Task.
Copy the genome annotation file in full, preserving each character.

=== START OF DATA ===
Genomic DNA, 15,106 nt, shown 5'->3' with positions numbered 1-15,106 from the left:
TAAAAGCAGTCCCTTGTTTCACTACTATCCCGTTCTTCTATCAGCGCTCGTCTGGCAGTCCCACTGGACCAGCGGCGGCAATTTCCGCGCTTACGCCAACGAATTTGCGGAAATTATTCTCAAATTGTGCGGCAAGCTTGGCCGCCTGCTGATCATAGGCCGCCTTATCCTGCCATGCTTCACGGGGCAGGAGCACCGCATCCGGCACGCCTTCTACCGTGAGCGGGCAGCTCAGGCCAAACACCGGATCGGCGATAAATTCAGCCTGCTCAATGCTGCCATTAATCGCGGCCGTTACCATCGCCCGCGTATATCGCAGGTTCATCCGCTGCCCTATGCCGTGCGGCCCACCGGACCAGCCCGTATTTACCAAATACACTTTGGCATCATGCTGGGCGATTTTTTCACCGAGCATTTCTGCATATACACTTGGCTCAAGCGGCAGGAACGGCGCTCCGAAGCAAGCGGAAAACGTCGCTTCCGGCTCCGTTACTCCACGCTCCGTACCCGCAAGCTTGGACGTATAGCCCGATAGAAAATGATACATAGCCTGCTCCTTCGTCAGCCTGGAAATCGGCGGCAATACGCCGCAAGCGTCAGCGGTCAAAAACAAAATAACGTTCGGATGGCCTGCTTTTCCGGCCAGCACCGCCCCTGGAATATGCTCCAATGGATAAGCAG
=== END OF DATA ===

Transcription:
Genomic DNA, 15,106 nt, shown 5'->3' with positions numbered 1-15,106 from the left:
TAAAAGCAGTCCCTTGTTTCACTACTATCCCGTTCTTCTATCAGCGCTCGTCTGGCAGTCCCACTGGACCAGCGGCGGCAATTTCCGCGCTTACGCCAACGAATTTGCGGAAATTATTCTCAAATTGTGCGGCAAGCTTGGCCGCCTGCTGATCATAGGCCGCCTTATCCTGCCATGCTTCACGGGGCAGGAGCACCGCATCCGGCACGCCTTCTACCGTGAGCGGGCAGCTCAGGCCAAACACCGGATCGGCGATAAATTCAGCCTGCTCAATGCTGCCATTAATCGCGGCCGTTACCATCGCCCGCGTATATCGCAGGTTCATCCGCTGCCCTATGCCGTGCGGCCCACCGGACCAGCCCGTATTTACCAAATACACTTTGGCATCATGCTGGGCGATTTTTTCACCGAGCATTTCTGCATATACACTTGGCTCAAGCGGCAGGAACGGCGCTCCGAAGCAAGCGGAAAACGTCGCTTCCGGCTCCGTTACTCCACGCTCCGTACCCGCAAGCTTGGACGTATAGCCCGATAGAAAATGATACATAGCCTGCTCCTTCGTCAGCCTGGAAATCGGCGGCAATACGCCGCAAGCGTCAGCGGTCAAAAACAAAATAACGTTCGGATGGCCTGCTTTTCCGGCCAGCACCGCCCCTGGAATATGCTCCAATGGATAAGCAG